The Summer Institute will focus on three areas:

The goal of the Munich Summer Institute is to stimulate a rigorous in-depth discussion of a select number of research papers and to strengthen the interdisciplinary international research community in these areas. Researchers in economics, law, management and related fields at all stages of their career (from Ph.D. students to full professors) may attend the Munich Summer Institute as presenters in a plenary or a poster session, as discussants or as attendants. The Munich Summer Institute will feature three keynote lectures, 18 plenary presentations and a daily poster session (including a poster slam). Paper presentations will be grouped by topics, not discipline or method. The Munich Summer Institute will be held at the Bavarian Academy of Sciences and Humanities in the heart of Munich. Participation is by invitation only. The organizers will fund travel and hotel expenses for all plenary speakers and hotel expenses for all poster presenters and invited discussants.

Keynote speakers are:

Paper submission procedure

Researchers who would like to present a paper are invited to submit their paper online until 24 February 2019, at the MSI website. The Munich Summer Institute only considers papers which have not been published or accepted for publication at the date of submission. Paper selections will be announced in early April 2019. The program of the Munich Summer Institute will be available in early May 2019. Final papers will be made available to conference participants on a protected website, and are due on 15 May 2018. Researchers who would like to attend the Munich Summer Institute without giving a presentation should contact one of the organizers by 15 May 2018.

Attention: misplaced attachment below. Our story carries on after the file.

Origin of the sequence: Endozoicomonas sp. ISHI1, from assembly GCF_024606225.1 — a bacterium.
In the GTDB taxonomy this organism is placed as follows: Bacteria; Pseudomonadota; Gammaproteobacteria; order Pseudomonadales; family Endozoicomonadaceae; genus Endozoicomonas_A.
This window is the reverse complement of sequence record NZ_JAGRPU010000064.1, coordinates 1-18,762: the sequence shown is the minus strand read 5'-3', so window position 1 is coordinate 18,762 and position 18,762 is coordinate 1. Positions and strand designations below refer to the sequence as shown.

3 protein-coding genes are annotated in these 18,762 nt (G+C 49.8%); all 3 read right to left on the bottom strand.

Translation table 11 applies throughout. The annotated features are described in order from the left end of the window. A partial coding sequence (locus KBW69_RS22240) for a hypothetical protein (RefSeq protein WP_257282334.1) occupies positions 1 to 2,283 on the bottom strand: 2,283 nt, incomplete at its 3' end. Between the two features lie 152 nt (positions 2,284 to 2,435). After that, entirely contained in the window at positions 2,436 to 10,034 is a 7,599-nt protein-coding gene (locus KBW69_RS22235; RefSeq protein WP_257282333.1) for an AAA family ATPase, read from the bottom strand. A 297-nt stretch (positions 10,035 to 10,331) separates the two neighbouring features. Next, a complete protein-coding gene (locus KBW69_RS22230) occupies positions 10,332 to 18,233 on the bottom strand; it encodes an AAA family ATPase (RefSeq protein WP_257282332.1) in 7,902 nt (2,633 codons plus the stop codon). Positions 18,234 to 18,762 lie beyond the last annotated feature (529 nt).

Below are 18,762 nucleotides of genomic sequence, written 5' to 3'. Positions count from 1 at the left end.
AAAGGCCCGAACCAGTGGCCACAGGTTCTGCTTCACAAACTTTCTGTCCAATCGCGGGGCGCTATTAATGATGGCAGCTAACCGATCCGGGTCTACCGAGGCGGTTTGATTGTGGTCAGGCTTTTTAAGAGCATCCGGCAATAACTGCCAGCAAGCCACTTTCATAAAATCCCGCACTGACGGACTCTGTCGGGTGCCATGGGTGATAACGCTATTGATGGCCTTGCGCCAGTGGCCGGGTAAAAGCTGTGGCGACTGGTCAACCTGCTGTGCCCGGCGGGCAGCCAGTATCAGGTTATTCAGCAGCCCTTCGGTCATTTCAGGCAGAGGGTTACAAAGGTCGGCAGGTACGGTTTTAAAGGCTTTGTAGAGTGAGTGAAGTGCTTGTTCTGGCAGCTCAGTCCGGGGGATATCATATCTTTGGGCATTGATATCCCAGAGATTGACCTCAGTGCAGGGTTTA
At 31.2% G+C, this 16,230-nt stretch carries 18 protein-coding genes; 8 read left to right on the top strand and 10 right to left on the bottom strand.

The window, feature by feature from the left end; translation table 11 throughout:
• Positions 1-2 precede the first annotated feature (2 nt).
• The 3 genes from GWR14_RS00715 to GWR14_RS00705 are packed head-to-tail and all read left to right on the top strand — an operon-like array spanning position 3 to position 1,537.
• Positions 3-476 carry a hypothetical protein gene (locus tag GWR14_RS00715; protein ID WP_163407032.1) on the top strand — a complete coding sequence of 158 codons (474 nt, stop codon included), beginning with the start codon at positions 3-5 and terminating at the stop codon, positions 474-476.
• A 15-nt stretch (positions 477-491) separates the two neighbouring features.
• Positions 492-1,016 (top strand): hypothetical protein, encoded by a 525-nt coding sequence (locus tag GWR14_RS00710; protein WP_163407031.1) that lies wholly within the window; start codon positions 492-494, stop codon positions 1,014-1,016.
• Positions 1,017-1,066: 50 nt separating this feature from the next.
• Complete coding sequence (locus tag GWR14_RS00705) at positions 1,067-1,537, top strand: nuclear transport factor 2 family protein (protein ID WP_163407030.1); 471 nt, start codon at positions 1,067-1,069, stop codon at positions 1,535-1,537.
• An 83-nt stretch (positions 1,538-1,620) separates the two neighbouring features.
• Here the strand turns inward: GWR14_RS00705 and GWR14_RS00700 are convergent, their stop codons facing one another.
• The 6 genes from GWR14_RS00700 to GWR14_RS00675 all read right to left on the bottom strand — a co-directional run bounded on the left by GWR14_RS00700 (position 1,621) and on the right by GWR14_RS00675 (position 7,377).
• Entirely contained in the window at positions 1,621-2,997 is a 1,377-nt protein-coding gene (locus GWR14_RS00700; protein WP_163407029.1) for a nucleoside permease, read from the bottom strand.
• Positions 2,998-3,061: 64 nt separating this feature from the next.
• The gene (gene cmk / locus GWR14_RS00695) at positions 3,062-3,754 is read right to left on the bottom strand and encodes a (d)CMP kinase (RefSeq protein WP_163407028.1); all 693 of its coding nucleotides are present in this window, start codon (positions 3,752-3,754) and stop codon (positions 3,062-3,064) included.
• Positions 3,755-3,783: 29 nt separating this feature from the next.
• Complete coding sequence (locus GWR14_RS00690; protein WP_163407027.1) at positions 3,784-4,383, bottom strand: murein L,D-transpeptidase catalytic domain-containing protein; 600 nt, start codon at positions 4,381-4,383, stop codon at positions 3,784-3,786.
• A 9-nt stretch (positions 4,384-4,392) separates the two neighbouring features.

Further information

More information is available at the MSI website. Any questions concerning the Munich Summer Institute should be directed to Stefan Bechtold, Jörg Claussen, Dietmar Harhoff, Joachim Henkel or Tobias Kretschmer.

Joseph Straus - Foto: Max-Planck-Institut für Innovation und Wettbewerb
People  |  12/14/2018

Joseph Straus turns 80

The Institute wishes its former director a happy 80th birthday. Straus, one of the most distinguished figures in the field of intellectual property law, is active primarily in patent law.

Joseph Straus - Photo: Max Planck Institute for Innovation and Competition
Joseph Straus - Foto: Max-Planck-Institut für Innovation und Wettbewerb